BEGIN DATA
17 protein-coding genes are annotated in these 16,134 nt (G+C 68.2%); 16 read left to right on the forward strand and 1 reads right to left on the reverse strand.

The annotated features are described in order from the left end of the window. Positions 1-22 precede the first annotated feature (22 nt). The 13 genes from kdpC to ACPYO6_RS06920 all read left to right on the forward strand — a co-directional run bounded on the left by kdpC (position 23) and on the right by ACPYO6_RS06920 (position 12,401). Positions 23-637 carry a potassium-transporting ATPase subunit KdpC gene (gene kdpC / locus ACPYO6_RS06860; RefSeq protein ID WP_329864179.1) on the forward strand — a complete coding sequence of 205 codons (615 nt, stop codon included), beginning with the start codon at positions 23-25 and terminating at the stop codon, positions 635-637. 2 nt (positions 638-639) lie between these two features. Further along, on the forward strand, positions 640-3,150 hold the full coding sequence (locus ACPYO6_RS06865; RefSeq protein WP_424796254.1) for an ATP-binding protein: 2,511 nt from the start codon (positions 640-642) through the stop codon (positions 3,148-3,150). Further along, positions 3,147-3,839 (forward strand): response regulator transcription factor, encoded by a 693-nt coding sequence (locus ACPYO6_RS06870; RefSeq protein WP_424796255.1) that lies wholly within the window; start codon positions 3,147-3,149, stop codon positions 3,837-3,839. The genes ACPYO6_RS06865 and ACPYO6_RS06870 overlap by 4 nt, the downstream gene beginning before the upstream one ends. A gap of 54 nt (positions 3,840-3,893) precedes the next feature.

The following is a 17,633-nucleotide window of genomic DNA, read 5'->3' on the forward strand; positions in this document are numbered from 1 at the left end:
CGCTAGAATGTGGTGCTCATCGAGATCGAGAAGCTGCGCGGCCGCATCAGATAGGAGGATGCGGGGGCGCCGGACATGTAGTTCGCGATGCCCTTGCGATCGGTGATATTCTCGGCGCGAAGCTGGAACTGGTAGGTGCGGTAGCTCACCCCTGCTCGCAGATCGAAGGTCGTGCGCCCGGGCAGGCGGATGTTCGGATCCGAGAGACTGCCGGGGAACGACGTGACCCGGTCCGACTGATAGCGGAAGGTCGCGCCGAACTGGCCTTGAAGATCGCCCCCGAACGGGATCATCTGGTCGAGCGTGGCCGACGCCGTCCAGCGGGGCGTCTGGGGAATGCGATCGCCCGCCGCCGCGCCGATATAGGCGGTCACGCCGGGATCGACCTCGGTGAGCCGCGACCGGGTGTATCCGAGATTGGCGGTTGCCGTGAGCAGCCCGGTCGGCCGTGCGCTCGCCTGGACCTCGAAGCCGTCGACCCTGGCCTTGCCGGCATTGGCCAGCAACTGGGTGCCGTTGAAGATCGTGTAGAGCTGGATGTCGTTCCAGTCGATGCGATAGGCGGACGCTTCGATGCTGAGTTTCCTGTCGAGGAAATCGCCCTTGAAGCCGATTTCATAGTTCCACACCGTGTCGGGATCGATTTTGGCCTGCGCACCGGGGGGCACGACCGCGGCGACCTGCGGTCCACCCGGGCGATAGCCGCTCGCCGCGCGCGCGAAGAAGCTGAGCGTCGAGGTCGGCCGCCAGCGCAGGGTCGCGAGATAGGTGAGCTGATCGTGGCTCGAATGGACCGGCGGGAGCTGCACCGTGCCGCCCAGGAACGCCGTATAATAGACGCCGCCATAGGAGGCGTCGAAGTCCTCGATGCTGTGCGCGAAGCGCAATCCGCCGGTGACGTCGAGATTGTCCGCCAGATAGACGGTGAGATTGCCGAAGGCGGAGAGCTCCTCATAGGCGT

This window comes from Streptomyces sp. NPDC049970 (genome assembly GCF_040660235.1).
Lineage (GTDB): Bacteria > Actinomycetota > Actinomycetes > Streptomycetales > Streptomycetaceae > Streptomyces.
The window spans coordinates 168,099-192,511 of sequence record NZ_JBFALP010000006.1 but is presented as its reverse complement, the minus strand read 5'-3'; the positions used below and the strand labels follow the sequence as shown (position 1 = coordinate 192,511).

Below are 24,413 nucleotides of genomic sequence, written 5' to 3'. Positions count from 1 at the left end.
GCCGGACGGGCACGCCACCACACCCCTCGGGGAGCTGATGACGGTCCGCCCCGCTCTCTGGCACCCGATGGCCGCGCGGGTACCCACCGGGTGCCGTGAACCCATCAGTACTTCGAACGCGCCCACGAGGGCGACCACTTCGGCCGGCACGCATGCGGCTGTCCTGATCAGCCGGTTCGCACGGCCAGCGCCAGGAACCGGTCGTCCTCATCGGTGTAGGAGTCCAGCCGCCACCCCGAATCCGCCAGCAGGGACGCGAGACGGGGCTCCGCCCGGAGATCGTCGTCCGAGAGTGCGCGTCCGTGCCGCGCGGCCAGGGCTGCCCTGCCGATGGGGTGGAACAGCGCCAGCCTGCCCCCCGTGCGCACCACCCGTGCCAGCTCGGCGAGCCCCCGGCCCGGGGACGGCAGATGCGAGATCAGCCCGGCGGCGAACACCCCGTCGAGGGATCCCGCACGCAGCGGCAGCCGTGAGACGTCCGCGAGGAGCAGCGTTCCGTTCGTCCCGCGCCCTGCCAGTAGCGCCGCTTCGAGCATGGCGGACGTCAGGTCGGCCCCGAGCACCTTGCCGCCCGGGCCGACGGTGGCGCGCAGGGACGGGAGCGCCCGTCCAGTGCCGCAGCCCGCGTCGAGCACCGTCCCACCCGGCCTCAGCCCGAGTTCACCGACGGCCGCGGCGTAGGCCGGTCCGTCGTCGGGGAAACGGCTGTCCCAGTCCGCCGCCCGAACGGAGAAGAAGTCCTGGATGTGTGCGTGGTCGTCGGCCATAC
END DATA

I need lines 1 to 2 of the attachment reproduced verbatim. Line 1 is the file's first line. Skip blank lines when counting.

17 protein-coding genes are annotated in these 16,134 nt (G+C 68.2%); 16 read left to right on the forward strand and 1 reads right to left on the reverse strand.

The annotated features are described in order from the left end of the window. Positions 1-22 precede the first annotated feature (22 nt). The 13 genes from kdpC to ACPYO6_RS06920 all read left to right on the forward strand — a co-directional run bounded on the left by kdpC (position 23) and on the right by ACPYO6_RS06920 (position 12,401). Positions 23-637 carry a potassium-transporting ATPase subunit KdpC gene (gene kdpC / locus ACPYO6_RS06860; RefSeq protein ID WP_329864179.1) on the forward strand — a complete coding sequence of 205 codons (615 nt, stop codon included), beginning with the start codon at positions 23-25 and terminating at the stop codon, positions 635-637. 2 nt (positions 638-639) lie between these two features. Further along, on the forward strand, positions 640-3,150 hold the full coding sequence (locus ACPYO6_RS06865; RefSeq protein WP_424796254.1) for an ATP-binding protein: 2,511 nt from the start codon (positions 640-642) through the stop codon (positions 3,148-3,150). Further along, positions 3,147-3,839 (forward strand): response regulator transcription factor, encoded by a 693-nt coding sequence (locus ACPYO6_RS06870; RefSeq protein WP_424796255.1) that lies wholly within the window; start codon positions 3,147-3,149, stop codon positions 3,837-3,839. The genes ACPYO6_RS06865 and ACPYO6_RS06870 overlap by 4 nt, the downstream gene beginning before the upstream one ends. A gap of 54 nt (positions 3,840-3,893) precedes the next feature.